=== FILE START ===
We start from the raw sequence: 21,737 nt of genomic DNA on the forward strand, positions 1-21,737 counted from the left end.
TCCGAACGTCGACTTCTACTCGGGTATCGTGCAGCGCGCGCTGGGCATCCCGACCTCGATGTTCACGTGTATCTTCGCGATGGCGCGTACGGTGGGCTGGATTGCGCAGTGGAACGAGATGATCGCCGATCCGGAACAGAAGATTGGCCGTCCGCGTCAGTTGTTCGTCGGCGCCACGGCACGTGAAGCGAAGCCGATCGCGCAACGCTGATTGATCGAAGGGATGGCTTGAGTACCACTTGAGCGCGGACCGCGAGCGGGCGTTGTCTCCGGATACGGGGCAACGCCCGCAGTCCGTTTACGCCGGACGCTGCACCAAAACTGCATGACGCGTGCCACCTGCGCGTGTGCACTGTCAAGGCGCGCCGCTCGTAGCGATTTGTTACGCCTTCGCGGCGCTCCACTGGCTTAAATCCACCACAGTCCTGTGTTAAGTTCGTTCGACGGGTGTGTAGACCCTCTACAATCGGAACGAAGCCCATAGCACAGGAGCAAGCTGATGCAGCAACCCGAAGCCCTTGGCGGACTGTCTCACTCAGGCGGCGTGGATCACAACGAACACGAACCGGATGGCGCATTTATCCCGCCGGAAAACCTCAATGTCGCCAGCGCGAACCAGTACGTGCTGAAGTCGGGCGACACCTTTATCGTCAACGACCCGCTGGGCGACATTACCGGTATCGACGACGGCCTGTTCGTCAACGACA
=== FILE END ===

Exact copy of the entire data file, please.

We start from the raw sequence: 21,737 nt of genomic DNA on the forward strand, positions 1-21,737 counted from the left end.
TCCGAACGTCGACTTCTACTCGGGTATCGTGCAGCGCGCGCTGGGCATCCCGACCTCGATGTTCACGTGTATCTTCGCGATGGCGCGTACGGTGGGCTGGATTGCGCAGTGGAACGAGATGATCGCCGATCCGGAACAGAAGATTGGCCGTCCGCGTCAGTTGTTCGTCGGCGCCACGGCACGTGAAGCGAAGCCGATCGCGCAACGCTGATTGATCGAAGGGATGGCTTGAGTACCACTTGAGCGCGGACCGCGAGCGGGCGTTGTCTCCGGATACGGGGCAACGCCCGCAGTCCGTTTACGCCGGACGCTGCACCAAAACTGCATGACGCGTGCCACCTGCGCGTGTGCACTGTCAAGGCGCGCCGCTCGTAGCGATTTGTTACGCCTTCGCGGCGCTCCACTGGCTTAAATCCACCACAGTCCTGTGTTAAGTTCGTTCGACGGGTGTGTAGACCCTCTACAATCGGAACGAAGCCCATAGCACAGGAGCAAGCTGATGCAGCAACCCGAAGCCCTTGGCGGACTGTCTCACTCAGGCGGCGTGGATCACAACGAACACGAACCGGATGGCGCATTTATCCCGCCGGAAAACCTCAATGTCGCCAGCGCGAACCAGTACGTGCTGAAGTCGGGCGACACCTTTATCGTCAACGACCCGCTGGGCGACATTACCGGTATCGACGACGGCCTGTTCGTCAACGACA